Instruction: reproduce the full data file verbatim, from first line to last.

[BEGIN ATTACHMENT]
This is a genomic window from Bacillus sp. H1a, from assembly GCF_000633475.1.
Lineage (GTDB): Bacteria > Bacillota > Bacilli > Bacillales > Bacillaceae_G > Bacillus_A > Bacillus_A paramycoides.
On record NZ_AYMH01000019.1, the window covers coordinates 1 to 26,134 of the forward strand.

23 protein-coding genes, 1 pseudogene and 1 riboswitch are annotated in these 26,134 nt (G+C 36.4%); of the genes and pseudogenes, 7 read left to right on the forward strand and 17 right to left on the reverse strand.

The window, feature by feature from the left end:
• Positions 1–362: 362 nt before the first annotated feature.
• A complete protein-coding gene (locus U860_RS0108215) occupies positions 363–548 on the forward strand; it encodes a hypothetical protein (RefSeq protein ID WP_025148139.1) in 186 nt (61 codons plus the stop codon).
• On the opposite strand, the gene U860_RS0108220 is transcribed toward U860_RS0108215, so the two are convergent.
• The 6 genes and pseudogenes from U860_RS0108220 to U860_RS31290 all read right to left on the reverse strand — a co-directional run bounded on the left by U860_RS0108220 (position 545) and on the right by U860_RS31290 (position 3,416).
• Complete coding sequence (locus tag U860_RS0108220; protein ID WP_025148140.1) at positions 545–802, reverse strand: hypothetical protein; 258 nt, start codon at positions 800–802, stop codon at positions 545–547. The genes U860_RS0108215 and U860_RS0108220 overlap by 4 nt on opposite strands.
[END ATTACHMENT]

This is a genomic window from Bacillus sp. H1a, from assembly GCF_000633475.1.
Lineage (GTDB): Bacteria > Bacillota > Bacilli > Bacillales > Bacillaceae_G > Bacillus_A > Bacillus_A paramycoides.
On record NZ_AYMH01000019.1, the window covers coordinates 1 to 26,134 of the forward strand.

23 protein-coding genes, 1 pseudogene and 1 riboswitch are annotated in these 26,134 nt (G+C 36.4%); of the genes and pseudogenes, 7 read left to right on the forward strand and 17 right to left on the reverse strand.

The window, feature by feature from the left end:
• Positions 1–362: 362 nt before the first annotated feature.
• A complete protein-coding gene (locus U860_RS0108215) occupies positions 363–548 on the forward strand; it encodes a hypothetical protein (RefSeq protein ID WP_025148139.1) in 186 nt (61 codons plus the stop codon).
• On the opposite strand, the gene U860_RS0108220 is transcribed toward U860_RS0108215, so the two are convergent.
• The 6 genes and pseudogenes from U860_RS0108220 to U860_RS31290 all read right to left on the reverse strand — a co-directional run bounded on the left by U860_RS0108220 (position 545) and on the right by U860_RS31290 (position 3,416).
• Complete coding sequence (locus tag U860_RS0108220; protein ID WP_025148140.1) at positions 545–802, reverse strand: hypothetical protein; 258 nt, start codon at positions 800–802, stop codon at positions 545–547. The genes U860_RS0108215 and U860_RS0108220 overlap by 4 nt on opposite strands.